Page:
A man who pushed a pub patron so hard that he fell through the second-storey window of Cottesloe’s Ocean Beach Hotel and on to the footpath has been jailed for life with a minium term of 14 years.
Stefan Pahia Schmidt was this afternoon jailed for the murder of musician Andy Marshall who died after he was pushed and fell through the window on May 8 last year.
Schmidt, 26, was found guilty of murder following an eight-day Supreme Court trial in June.
Schmidt, a former bouncer who weighed 152kg at the time of the crime, claimed he intended only to push Mr Marshall with his left hand like a “rugby fend-off” but he never intended to hurt or kill him.
In his sentencing submissions, defence lawyer Tom Percy argued for a sentence other than life imprisonment in light of the “level of criminality” and the circumstances of the assault.
At the trial, Mr Percy said that had Schmidt intended any serious harm to Mr Marshall, he would have “smashed him”.
Mr Percy said Mr Marshall was dead because there was no safety glass in the hotel’s windows.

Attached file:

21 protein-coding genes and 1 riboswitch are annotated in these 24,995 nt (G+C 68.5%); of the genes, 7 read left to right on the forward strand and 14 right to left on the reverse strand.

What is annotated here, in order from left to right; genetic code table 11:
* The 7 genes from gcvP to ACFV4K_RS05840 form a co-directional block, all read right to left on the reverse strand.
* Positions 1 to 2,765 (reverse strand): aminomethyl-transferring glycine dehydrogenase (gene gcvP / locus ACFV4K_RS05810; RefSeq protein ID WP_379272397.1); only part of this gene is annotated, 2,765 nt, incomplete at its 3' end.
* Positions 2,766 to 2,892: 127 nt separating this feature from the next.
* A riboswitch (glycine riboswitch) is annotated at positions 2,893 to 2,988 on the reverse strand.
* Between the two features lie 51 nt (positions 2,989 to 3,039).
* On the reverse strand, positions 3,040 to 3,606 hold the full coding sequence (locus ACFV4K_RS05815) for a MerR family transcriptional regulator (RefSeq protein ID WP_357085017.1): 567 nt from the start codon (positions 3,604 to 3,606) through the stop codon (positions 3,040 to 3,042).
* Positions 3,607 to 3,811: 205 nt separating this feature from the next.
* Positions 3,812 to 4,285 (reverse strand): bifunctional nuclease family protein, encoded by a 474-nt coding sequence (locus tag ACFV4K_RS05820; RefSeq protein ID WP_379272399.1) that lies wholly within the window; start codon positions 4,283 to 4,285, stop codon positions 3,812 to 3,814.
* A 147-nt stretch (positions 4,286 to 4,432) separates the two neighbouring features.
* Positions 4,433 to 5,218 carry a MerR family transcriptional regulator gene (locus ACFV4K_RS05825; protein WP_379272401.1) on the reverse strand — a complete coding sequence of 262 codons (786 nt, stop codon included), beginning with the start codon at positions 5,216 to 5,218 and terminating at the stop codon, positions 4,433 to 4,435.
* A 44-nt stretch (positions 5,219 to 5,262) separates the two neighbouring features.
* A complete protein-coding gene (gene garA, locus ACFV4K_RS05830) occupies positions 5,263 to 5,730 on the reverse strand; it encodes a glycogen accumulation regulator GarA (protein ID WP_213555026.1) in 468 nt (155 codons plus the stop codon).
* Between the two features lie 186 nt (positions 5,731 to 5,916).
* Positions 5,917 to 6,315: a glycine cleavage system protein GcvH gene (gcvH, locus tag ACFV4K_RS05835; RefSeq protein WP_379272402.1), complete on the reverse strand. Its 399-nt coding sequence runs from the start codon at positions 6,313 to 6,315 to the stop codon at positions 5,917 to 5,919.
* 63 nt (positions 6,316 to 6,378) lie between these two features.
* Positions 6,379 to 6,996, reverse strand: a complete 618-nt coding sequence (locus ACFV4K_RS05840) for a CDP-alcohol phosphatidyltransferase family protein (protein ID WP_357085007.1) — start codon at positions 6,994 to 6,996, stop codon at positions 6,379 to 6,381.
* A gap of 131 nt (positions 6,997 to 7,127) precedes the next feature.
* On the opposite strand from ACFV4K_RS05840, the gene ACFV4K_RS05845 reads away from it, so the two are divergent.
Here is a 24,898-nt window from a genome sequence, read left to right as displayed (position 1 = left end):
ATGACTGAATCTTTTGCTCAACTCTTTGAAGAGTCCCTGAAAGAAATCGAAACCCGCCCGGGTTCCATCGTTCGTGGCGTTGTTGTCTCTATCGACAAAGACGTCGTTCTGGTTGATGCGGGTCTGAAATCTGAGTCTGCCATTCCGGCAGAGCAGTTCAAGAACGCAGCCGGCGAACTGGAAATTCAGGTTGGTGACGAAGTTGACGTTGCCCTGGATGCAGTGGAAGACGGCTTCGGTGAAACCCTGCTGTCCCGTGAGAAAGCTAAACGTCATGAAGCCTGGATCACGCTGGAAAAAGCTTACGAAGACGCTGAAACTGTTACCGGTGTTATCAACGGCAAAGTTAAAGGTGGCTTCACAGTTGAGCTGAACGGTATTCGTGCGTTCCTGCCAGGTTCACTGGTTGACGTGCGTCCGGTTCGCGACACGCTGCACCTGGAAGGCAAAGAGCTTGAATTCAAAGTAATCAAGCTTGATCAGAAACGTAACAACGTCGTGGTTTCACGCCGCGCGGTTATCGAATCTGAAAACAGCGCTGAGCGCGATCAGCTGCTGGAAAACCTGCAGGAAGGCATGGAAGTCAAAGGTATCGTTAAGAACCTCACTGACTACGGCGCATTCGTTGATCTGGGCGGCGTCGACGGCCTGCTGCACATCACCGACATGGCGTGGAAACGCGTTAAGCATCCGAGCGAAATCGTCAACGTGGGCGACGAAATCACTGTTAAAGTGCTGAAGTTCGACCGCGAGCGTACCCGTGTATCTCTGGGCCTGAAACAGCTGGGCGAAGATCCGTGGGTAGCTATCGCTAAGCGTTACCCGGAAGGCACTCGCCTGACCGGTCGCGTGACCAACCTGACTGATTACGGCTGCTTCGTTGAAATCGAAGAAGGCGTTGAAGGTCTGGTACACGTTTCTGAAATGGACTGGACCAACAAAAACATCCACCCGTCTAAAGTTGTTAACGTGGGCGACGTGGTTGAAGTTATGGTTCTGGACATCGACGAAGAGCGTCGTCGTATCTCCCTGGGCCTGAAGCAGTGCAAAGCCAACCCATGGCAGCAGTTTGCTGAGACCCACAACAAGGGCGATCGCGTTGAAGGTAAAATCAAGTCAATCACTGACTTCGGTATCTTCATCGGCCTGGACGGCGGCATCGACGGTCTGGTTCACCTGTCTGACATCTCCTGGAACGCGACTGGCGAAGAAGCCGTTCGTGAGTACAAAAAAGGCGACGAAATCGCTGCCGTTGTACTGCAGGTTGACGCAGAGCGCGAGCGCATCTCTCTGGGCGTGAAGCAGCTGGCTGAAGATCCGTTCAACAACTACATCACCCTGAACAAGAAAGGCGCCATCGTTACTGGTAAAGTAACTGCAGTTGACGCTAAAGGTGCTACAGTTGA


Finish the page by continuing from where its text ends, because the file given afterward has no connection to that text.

At Schmidt’s trial, prosecutor Amanda Forrestor told the jury there had been the “barest exchange of words” between them before the push.
She had said it was a clear case of murder and there was no explanation for Schmidt’s unjustified attack on Mr Marshall other than a fit of rage.
Mr Marshall’s father Alan travelled from New Zealand for Schmidt’s sentencing.
Last week he described the disbelief at his son's death.
Schmidt, a rugby player who represented the State, handed himself into police the day after the incident, according to written sentencing submissions by his defence team.
Mr Percy revealed Schmidt had offered to plead guilty to the lesser charge of unlawful assault causing death, but this was not accepted by the Director of Public Prosecutions.
Mr Percy said this offer demonstrated that Schmidt had accepted a degree of moral culpability.
He said the State accepted Schmidt had no intention to kill Mr Marshall.
“Mr Schmidt did not know the victim, there was not a sustained, violent attack, he was not carrying out an arranged plan, was not in company and he has exhibited both remorse and empathy,” he said.
In his sentencing submissions, Mr Percy argued for a sentence other than imprisonment in light of the “level of criminality” and the circumstances of the assault.
“However, if life imprisonment is imposed, the combination of the circumstances of the assault... The offender co-operation with police and his offer to plead guilty to unlawful assault causing death, make a term close to the statutory minimum,” he said.